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McKinney Declares US Effort to Split Blacks Fails: Black Unity Strengthened by US, European Threats
Slavery, Apology for Slavery, Colonialism, and Reparations Remain Real Issues that won't go away

September 6, 2001

(Washington, DC) The walkout of the United States Government was supposed to weaken the resolve of the participants in the third United Nations World Conference Against Racism (WCAR), begun August 31 and ending September 7 in Durban, South Africa.

It hasn't. In fact, "US behavior during the WCAR, has been so obnoxious and so transparent that it has served to strengthen the bonds between the world's minorities, in particular, African Americans and Africans, in a way that could never have been anticipated by the current Administration," stated McKinney.

Historically, there have been countless efforts by the US to undermine cooperation between African Americans and Africans as stated in National Security Council (NSC) Memorandum Number 46, penned in 1978 by then National Security Advisor, Zbigniew Brezezinski. This document outlines covert steps to be taken in order to thwart cooperation by black organizations in the United States and liberation movements on the African Continent.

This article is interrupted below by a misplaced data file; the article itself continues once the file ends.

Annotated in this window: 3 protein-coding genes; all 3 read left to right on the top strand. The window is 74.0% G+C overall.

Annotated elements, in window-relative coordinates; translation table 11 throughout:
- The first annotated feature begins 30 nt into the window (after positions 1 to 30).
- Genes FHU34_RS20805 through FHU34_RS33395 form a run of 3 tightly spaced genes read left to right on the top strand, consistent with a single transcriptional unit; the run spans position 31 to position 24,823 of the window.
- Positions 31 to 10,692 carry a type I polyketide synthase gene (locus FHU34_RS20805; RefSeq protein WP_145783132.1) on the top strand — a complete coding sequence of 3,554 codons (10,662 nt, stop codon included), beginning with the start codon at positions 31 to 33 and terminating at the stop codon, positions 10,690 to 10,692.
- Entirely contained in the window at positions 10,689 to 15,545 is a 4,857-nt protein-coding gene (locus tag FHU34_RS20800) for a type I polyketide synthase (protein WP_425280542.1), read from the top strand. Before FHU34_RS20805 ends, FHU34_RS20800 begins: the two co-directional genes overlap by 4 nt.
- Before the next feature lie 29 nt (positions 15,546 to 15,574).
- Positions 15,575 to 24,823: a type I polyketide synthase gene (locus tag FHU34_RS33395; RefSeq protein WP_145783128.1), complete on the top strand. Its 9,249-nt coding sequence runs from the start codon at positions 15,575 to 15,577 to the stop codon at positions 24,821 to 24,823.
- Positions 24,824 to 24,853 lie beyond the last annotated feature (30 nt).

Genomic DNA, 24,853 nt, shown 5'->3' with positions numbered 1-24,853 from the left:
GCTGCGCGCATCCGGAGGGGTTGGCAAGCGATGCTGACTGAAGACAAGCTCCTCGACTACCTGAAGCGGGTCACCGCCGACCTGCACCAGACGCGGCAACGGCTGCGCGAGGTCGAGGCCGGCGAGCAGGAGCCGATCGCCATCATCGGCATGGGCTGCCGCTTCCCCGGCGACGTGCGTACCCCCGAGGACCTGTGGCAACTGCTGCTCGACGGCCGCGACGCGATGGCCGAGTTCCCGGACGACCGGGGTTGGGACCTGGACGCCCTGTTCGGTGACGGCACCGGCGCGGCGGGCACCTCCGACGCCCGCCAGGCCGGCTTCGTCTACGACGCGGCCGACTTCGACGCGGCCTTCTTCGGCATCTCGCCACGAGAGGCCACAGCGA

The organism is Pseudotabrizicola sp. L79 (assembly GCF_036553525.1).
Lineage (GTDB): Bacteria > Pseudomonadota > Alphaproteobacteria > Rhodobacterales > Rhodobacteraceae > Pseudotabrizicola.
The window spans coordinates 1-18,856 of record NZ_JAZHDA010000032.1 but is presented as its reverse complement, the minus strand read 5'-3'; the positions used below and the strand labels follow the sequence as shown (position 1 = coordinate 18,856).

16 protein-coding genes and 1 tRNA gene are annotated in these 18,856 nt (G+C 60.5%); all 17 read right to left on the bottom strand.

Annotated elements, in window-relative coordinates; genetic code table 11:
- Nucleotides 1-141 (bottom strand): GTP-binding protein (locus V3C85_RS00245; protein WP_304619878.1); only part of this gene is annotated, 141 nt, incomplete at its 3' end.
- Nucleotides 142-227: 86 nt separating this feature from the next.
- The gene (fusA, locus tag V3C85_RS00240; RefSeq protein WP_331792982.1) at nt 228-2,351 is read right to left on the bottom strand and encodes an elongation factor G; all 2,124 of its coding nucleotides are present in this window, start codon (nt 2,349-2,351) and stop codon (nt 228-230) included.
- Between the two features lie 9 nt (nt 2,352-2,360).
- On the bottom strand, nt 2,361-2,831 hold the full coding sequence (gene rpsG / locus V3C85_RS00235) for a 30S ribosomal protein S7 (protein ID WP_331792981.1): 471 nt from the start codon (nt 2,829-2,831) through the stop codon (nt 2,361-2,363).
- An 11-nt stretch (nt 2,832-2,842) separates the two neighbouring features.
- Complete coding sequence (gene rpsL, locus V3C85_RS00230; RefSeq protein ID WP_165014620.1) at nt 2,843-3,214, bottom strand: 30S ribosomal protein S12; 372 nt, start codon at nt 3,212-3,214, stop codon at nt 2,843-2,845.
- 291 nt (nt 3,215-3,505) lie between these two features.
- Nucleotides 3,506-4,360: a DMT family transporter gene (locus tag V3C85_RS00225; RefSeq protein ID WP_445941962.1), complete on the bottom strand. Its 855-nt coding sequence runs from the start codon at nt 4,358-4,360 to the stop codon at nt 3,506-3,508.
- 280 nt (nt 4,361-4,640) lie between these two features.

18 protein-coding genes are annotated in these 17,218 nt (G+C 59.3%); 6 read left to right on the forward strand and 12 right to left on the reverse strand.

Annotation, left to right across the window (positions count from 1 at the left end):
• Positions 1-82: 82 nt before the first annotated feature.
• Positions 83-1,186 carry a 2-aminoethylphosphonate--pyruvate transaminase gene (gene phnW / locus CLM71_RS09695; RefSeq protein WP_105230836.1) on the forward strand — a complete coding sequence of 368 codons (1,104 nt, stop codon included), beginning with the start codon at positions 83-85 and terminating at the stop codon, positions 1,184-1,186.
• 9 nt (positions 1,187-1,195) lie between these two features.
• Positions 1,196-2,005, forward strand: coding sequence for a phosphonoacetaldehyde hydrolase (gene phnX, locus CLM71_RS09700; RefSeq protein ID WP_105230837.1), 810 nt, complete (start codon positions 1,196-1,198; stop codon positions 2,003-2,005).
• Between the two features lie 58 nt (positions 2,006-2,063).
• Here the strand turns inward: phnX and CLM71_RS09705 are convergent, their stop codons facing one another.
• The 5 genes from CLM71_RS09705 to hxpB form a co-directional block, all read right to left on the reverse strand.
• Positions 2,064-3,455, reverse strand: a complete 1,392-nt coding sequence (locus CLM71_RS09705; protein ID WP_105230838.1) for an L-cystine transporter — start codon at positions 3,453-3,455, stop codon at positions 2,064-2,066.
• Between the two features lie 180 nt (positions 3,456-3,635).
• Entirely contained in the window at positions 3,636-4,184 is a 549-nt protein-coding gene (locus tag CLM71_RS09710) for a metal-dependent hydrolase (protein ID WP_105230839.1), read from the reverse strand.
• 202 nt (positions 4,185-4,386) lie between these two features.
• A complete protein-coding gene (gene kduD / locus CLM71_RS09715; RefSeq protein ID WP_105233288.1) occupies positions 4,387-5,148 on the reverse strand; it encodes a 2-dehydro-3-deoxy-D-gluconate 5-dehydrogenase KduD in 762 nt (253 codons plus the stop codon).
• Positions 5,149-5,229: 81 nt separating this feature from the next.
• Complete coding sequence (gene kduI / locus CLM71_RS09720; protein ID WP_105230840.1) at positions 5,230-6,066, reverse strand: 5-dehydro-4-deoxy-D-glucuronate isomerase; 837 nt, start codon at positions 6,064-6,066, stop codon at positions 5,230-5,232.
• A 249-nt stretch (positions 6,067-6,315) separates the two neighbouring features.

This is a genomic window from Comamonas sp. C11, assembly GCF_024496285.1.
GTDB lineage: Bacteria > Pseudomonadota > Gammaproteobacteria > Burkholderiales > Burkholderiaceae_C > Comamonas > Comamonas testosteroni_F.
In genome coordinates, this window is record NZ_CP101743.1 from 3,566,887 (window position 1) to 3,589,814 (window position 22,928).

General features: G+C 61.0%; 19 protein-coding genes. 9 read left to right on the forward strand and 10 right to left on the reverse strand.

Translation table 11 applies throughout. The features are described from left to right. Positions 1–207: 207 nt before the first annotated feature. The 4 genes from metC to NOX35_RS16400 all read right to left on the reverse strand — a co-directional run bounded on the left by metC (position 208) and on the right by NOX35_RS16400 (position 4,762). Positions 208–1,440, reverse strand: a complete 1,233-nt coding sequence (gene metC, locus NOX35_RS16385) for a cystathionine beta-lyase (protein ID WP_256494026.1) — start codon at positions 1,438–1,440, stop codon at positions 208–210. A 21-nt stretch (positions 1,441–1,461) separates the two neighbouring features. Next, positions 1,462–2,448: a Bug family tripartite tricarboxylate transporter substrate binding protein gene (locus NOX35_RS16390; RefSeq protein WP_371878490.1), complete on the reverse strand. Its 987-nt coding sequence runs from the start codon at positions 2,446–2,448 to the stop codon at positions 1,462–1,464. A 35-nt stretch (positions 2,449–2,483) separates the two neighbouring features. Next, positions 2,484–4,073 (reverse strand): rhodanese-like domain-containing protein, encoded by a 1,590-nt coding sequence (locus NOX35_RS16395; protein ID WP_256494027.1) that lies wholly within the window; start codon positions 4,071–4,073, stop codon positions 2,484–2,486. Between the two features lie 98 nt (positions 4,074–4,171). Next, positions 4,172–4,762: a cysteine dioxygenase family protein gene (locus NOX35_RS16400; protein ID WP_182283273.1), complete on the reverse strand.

As we look to Durban today, we see that the world's minorities have gathered in an unprecedented effort to stand together with one intent in mind: to lay their issues before an international audience. Although the immediate work of the US delegation was to try to satisfy African concerns about colonialism while sidestepping African and African American concerns about the slave trade, an apology, and reparations. The US plan to mollify the Africans at the expense of the African Americans backfired as these two groups have unified in an effort to push the issues of reparations and slavery forward even beyond WCAR.

In addition, seven Members of the US Congressional Black Caucus (CBC), led by CBC Chairwoman Eddie Bernice Johnson, dissented from the position of the US delegation by adopting the platform of African American non-governmental organizations participating in the WCAR. "We will continue to stand firm with our brothers and sisters on the Continent. Any effort to project division is not true. In fact, the only thing that divides us from our brothers on the Continent is the Trans Atlantic Slave Trade and we're together on the need for an apology and reparations for this crime against humanity," stated McKinney.

While in Durban, the members of the Congressional Black Caucus announced they are discussing the possiblity of holding their own "Conference Against Racism in the United States in 2003."

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